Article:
By Father John Flynn
ROME, JAN. 7, 2007 (Zenit.org).- Benedict XVI urged in his homily on New Year’s Day that it is more necessary than ever to work together in an effort to promote peace.
The Pope made this comment during a Mass celebrated in St. Peter’s that observed not only the solemnity of Mary, Mother of God, but also the World Day of Peace.
Amid the prayers for peace, the Human Security Brief 2006, published just before Christmas, contains some welcome news.
In spite of constant news about conflict in Iraq and parts of Africa, the overall situation reveals a diminishing number of conflicts, according to the report.
The study was published in Canada on Dec. 21 by the Human Security Center, based at the University of British Columbia, Canada. Confirming a previous report published in 2005, the center said that 2002-2005 the number of wars being fought around the world dropped significantly.
Among the good news were the following points.
— The number of armed conflicts declined from 66 to 56 in the 2002-2005 period. The most important change in this period was in sub-Saharan Africa. Over the period covered the number of state-based conflicts in the region declined from 13 to five. The number of non-state conflicts, such as those between clans and militias, went from 24 to 14.
— Deaths in battle declined by almost 40% over this same period, although the report cautioned over the reliability of statistics in this area.
— The post-Cold War decline in genocides and mass slaughters of civilians has continued. In 2005, the only ongoing case of genocide was in Darfur. In 1989 there were 10.
— More wars are ending on negotiated settlements, instead of being fought to the finish.
— The estimated number of displaced people around the world fell from 34.2 million to 32.1 million.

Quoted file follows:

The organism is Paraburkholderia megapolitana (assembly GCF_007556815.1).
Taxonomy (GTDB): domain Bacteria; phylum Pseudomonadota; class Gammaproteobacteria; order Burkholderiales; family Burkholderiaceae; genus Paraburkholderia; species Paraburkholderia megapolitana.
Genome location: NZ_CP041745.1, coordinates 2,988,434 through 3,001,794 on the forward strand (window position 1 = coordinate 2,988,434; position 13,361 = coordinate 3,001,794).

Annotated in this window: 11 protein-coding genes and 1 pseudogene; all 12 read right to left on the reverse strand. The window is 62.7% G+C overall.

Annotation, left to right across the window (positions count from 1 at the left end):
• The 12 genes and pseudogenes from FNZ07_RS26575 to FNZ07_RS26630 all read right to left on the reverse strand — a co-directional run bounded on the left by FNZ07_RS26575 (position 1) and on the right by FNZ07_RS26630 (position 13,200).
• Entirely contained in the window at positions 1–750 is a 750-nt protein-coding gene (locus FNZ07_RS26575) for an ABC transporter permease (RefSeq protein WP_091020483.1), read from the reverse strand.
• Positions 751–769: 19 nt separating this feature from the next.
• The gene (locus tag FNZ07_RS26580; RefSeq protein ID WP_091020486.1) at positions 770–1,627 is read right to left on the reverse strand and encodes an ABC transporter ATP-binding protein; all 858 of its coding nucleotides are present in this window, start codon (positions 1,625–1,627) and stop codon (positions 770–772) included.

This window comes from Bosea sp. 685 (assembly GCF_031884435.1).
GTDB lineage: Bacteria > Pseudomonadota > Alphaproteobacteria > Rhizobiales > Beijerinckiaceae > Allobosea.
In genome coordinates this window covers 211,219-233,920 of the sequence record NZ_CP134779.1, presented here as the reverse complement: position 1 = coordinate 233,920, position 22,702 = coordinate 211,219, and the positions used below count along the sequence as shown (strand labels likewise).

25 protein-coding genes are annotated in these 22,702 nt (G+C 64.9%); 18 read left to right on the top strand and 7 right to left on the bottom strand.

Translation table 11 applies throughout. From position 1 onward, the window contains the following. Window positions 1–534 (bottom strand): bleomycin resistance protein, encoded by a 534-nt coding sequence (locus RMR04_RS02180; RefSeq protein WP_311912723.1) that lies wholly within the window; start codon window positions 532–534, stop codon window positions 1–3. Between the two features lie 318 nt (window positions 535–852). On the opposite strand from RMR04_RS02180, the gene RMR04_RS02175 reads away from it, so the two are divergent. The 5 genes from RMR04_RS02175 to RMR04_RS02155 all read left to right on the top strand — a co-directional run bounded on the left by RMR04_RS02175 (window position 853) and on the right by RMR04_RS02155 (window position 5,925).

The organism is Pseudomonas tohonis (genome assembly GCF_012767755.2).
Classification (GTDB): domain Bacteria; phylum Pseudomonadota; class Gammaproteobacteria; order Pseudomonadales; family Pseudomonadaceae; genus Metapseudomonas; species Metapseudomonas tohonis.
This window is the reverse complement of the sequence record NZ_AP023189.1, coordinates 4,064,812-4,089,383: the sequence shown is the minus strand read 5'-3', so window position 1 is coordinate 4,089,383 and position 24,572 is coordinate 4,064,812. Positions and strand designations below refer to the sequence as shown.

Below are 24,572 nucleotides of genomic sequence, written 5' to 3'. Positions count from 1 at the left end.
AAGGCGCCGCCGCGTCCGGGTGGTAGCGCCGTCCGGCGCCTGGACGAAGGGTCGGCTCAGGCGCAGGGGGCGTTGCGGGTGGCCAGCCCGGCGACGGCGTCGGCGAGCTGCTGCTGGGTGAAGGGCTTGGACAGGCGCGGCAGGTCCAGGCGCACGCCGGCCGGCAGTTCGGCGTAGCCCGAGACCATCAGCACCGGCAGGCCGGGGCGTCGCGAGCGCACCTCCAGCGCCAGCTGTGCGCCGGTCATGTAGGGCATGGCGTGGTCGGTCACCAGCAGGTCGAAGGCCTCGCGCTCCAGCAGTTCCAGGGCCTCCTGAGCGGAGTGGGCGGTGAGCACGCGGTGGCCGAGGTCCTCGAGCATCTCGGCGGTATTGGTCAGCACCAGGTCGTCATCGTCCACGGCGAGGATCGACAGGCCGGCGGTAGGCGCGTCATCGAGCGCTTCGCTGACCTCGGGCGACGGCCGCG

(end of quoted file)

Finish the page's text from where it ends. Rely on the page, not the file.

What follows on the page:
— The number of military coups and attempted coups fell from 10 in 2004, to only three in 2005.
Not all the findings of the report, however, were positive.
— Sub-Saharan Africa was the only region to have a decline in conflicts. A number of other regions saw an increase. In fact, Central and South Asia is now the region most afflicted by conflicts. And other regions such as the Middle East also saw a rise in violence.
— International terrorist attacks increased threefold in the period 2002-2005, with a fivefold increase in fatalities. Most of the increase was due to the conflict in Iraq.
— Campaigns of organized violence against civilians are on the rise. The report did explain that in spite of widespread apprehension about risks from terrorist attacks, the number of civilian deaths from conflicts or genocides has declined notably since the Cold War.
Moreover, outside of the Middle East and South Asia the number of terrorist attacks continues to decline. The report also noted that compared with armed conflicts, terrorism has killed relatively few people. Civilian deaths from domestic terrorism have averaged 2,546 a year since 1998. By contrast, the annual death toll from state-based armed conflict from 1998 to 2005 was almost 60,000.
How wars end
A section of the report analyzes the trend toward ending conflicts by negotiation, instead of one party vanquishing the other in combat. Between 2000 and 2005 no less than 17 conflicts were settled by negotiation, compared to just four by violent means.
These results confirm the success of the efforts made in recent years to end conflicts by means of negotiations and peacekeeping forces, often sponsored through the United Nations, the report argued.